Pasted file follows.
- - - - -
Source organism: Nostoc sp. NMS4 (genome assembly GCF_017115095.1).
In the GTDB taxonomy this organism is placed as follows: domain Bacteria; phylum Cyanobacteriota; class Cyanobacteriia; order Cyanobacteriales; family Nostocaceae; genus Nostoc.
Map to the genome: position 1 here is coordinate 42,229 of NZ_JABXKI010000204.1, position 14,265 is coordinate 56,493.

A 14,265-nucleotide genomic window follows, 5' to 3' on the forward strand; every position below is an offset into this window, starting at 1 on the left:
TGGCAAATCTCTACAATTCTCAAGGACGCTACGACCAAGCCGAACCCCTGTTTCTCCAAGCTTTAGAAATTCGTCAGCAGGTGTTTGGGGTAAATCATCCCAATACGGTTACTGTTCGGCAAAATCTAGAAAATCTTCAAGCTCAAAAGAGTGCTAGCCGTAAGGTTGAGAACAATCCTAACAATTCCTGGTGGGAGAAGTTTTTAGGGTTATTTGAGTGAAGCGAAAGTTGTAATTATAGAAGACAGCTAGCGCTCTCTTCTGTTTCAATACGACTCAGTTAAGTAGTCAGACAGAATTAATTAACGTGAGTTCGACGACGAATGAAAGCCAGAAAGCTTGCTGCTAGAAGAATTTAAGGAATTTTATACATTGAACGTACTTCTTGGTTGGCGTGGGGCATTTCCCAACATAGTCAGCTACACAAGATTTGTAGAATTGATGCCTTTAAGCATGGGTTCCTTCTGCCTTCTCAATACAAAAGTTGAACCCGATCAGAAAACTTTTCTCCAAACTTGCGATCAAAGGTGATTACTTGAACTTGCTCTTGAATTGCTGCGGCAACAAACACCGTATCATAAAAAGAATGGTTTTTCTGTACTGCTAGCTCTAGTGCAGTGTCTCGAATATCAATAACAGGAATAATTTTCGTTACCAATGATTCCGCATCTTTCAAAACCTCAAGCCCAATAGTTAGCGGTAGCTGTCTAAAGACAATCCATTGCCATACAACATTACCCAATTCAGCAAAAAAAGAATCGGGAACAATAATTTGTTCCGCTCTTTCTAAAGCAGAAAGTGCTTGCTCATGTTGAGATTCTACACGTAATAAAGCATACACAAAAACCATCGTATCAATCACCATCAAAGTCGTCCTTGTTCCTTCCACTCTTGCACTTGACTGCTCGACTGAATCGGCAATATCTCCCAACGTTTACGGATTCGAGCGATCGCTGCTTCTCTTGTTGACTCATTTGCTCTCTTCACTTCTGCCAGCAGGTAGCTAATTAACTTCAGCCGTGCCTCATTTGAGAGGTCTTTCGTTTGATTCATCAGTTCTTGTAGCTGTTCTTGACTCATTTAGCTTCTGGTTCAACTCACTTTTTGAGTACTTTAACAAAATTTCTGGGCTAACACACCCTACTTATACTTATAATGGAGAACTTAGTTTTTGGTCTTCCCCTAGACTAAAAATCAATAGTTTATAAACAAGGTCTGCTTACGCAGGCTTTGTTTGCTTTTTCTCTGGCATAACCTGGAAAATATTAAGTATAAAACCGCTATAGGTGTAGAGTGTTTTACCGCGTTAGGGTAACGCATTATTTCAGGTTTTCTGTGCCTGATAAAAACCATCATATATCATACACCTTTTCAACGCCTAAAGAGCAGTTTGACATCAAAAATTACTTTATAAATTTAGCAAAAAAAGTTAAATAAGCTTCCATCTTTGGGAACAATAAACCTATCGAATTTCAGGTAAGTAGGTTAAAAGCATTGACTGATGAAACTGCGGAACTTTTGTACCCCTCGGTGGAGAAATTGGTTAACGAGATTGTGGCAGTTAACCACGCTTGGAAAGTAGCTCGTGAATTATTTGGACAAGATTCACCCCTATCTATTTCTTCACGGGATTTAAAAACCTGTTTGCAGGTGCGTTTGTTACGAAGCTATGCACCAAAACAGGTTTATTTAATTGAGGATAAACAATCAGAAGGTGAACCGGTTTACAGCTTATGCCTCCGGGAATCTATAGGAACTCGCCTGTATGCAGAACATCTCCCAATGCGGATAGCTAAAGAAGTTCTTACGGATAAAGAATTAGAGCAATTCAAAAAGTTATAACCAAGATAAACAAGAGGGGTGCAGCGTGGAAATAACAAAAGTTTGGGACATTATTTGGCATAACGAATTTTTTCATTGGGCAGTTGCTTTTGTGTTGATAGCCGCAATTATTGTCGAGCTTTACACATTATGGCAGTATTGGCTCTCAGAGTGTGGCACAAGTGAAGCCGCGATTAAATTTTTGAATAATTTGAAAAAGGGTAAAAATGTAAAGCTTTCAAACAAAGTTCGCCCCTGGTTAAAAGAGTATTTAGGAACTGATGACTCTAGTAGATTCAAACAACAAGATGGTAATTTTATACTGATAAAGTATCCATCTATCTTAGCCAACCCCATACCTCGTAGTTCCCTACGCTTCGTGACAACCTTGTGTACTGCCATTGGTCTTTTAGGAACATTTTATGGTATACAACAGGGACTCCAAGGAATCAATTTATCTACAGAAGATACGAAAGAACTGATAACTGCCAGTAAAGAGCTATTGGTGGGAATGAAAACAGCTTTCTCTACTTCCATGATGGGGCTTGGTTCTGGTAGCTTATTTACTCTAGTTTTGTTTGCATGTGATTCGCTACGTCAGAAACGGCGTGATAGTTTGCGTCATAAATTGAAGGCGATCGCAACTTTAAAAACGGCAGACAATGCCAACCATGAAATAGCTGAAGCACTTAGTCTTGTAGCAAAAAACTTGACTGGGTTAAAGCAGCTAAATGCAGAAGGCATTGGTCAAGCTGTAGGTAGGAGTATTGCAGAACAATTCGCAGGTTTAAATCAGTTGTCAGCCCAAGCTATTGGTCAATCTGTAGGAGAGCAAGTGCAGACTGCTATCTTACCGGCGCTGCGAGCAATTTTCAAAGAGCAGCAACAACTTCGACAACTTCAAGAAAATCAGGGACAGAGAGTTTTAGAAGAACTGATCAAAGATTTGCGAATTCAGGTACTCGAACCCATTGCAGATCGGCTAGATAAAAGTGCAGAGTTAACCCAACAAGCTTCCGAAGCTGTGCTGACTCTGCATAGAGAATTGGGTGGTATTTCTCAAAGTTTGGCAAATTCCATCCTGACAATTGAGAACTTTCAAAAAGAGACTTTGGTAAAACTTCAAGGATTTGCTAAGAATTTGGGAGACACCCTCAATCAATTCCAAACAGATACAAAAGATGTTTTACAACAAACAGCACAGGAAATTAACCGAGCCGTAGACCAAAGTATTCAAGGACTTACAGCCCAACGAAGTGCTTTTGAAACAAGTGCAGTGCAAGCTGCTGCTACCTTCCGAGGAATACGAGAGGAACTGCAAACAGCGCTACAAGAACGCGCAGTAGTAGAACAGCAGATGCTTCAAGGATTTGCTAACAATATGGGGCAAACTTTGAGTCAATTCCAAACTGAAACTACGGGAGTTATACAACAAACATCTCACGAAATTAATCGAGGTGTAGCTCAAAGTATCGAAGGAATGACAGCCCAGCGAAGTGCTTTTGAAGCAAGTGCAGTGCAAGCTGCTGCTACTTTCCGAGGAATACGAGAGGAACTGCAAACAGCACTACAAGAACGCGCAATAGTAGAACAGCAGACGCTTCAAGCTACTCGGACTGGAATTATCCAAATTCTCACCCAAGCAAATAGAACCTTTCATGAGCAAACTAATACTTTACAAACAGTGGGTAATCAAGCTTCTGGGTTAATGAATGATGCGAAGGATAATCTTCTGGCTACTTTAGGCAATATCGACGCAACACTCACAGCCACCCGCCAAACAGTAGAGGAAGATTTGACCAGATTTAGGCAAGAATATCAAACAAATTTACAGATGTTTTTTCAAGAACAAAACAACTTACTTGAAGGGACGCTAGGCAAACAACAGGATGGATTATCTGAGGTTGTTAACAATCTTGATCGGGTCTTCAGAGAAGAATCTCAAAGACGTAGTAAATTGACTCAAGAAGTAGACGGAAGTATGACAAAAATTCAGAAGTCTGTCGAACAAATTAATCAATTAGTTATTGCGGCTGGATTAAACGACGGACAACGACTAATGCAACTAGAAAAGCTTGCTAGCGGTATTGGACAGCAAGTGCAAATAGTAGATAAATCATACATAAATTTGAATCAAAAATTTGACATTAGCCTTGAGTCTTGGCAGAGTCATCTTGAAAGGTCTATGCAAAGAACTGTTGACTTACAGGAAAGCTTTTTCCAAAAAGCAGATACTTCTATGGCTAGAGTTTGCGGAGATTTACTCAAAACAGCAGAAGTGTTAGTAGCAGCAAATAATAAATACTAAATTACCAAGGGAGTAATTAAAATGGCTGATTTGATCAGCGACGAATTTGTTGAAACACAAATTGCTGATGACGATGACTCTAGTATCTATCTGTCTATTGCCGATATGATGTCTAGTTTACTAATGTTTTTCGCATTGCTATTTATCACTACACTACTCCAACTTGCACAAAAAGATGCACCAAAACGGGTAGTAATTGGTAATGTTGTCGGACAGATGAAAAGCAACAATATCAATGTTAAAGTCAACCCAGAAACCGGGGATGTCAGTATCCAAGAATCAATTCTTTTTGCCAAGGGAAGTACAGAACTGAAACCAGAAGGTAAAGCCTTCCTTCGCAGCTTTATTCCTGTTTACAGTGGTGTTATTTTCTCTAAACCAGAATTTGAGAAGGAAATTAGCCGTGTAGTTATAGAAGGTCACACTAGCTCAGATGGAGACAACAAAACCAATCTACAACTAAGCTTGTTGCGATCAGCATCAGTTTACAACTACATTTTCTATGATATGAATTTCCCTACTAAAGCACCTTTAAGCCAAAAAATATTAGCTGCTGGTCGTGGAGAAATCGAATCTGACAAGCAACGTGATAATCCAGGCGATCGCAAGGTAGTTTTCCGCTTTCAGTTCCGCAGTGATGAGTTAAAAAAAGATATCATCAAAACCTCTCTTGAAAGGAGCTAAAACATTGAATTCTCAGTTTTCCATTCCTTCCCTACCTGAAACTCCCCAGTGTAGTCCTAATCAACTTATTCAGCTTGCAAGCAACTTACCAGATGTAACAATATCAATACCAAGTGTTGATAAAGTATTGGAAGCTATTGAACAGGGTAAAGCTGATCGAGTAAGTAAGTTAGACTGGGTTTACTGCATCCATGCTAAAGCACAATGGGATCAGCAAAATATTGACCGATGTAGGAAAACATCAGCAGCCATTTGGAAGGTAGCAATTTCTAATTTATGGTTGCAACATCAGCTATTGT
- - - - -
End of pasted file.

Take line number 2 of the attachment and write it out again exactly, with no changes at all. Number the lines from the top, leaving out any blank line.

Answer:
In the GTDB taxonomy this organism is placed as follows: domain Bacteria; phylum Cyanobacteriota; class Cyanobacteriia; order Cyanobacteriales; family Nostocaceae; genus Nostoc.